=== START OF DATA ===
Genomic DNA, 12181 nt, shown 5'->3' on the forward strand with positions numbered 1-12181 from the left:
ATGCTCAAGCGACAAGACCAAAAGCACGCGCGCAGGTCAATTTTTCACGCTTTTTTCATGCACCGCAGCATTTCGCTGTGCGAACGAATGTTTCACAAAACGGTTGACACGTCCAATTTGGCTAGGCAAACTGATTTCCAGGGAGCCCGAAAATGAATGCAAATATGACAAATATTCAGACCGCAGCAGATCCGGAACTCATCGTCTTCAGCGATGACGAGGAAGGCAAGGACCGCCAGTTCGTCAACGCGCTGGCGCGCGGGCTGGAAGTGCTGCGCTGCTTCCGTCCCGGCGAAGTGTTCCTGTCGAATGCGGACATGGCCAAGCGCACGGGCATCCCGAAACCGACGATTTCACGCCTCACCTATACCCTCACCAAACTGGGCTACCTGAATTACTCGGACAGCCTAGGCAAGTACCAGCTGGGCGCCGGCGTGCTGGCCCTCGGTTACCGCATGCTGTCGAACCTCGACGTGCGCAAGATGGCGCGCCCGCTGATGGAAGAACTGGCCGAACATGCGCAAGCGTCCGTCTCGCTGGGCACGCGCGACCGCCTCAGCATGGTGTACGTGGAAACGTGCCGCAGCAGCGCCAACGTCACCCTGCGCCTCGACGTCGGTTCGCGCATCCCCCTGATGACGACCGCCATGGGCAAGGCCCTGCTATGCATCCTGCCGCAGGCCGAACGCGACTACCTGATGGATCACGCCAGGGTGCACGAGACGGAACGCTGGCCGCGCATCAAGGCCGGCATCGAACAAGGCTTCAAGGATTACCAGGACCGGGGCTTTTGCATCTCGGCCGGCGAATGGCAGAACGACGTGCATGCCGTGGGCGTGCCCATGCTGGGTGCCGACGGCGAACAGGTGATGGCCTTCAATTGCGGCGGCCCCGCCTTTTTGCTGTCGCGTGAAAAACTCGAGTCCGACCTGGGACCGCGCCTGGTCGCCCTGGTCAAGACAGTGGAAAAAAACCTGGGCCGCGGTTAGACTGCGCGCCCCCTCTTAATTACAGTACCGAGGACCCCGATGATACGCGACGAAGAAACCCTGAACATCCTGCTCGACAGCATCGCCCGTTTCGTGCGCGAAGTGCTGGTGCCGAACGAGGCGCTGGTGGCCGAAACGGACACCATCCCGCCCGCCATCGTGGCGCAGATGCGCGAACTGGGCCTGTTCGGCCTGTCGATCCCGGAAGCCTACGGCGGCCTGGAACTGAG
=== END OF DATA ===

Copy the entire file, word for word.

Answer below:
Genomic DNA, 12181 nt, shown 5'->3' on the forward strand with positions numbered 1-12181 from the left:
ATGCTCAAGCGACAAGACCAAAAGCACGCGCGCAGGTCAATTTTTCACGCTTTTTTCATGCACCGCAGCATTTCGCTGTGCGAACGAATGTTTCACAAAACGGTTGACACGTCCAATTTGGCTAGGCAAACTGATTTCCAGGGAGCCCGAAAATGAATGCAAATATGACAAATATTCAGACCGCAGCAGATCCGGAACTCATCGTCTTCAGCGATGACGAGGAAGGCAAGGACCGCCAGTTCGTCAACGCGCTGGCGCGCGGGCTGGAAGTGCTGCGCTGCTTCCGTCCCGGCGAAGTGTTCCTGTCGAATGCGGACATGGCCAAGCGCACGGGCATCCCGAAACCGACGATTTCACGCCTCACCTATACCCTCACCAAACTGGGCTACCTGAATTACTCGGACAGCCTAGGCAAGTACCAGCTGGGCGCCGGCGTGCTGGCCCTCGGTTACCGCATGCTGTCGAACCTCGACGTGCGCAAGATGGCGCGCCCGCTGATGGAAGAACTGGCCGAACATGCGCAAGCGTCCGTCTCGCTGGGCACGCGCGACCGCCTCAGCATGGTGTACGTGGAAACGTGCCGCAGCAGCGCCAACGTCACCCTGCGCCTCGACGTCGGTTCGCGCATCCCCCTGATGACGACCGCCATGGGCAAGGCCCTGCTATGCATCCTGCCGCAGGCCGAACGCGACTACCTGATGGATCACGCCAGGGTGCACGAGACGGAACGCTGGCCGCGCATCAAGGCCGGCATCGAACAAGGCTTCAAGGATTACCAGGACCGGGGCTTTTGCATCTCGGCCGGCGAATGGCAGAACGACGTGCATGCCGTGGGCGTGCCCATGCTGGGTGCCGACGGCGAACAGGTGATGGCCTTCAATTGCGGCGGCCCCGCCTTTTTGCTGTCGCGTGAAAAACTCGAGTCCGACCTGGGACCGCGCCTGGTCGCCCTGGTCAAGACAGTGGAAAAAAACCTGGGCCGCGGTTAGACTGCGCGCCCCCTCTTAATTACAGTACCGAGGACCCCGATGATACGCGACGAAGAAACCCTGAACATCCTGCTCGACAGCATCGCCCGTTTCGTGCGCGAAGTGCTGGTGCCGAACGAGGCGCTGGTGGCCGAAACGGACACCATCCCGCCCGCCATCGTGGCGCAGATGCGCGAACTGGGCCTGTTCGGCCTGTCGATCCCGGAAGCCTACGGCGGCCTGGAACTGAG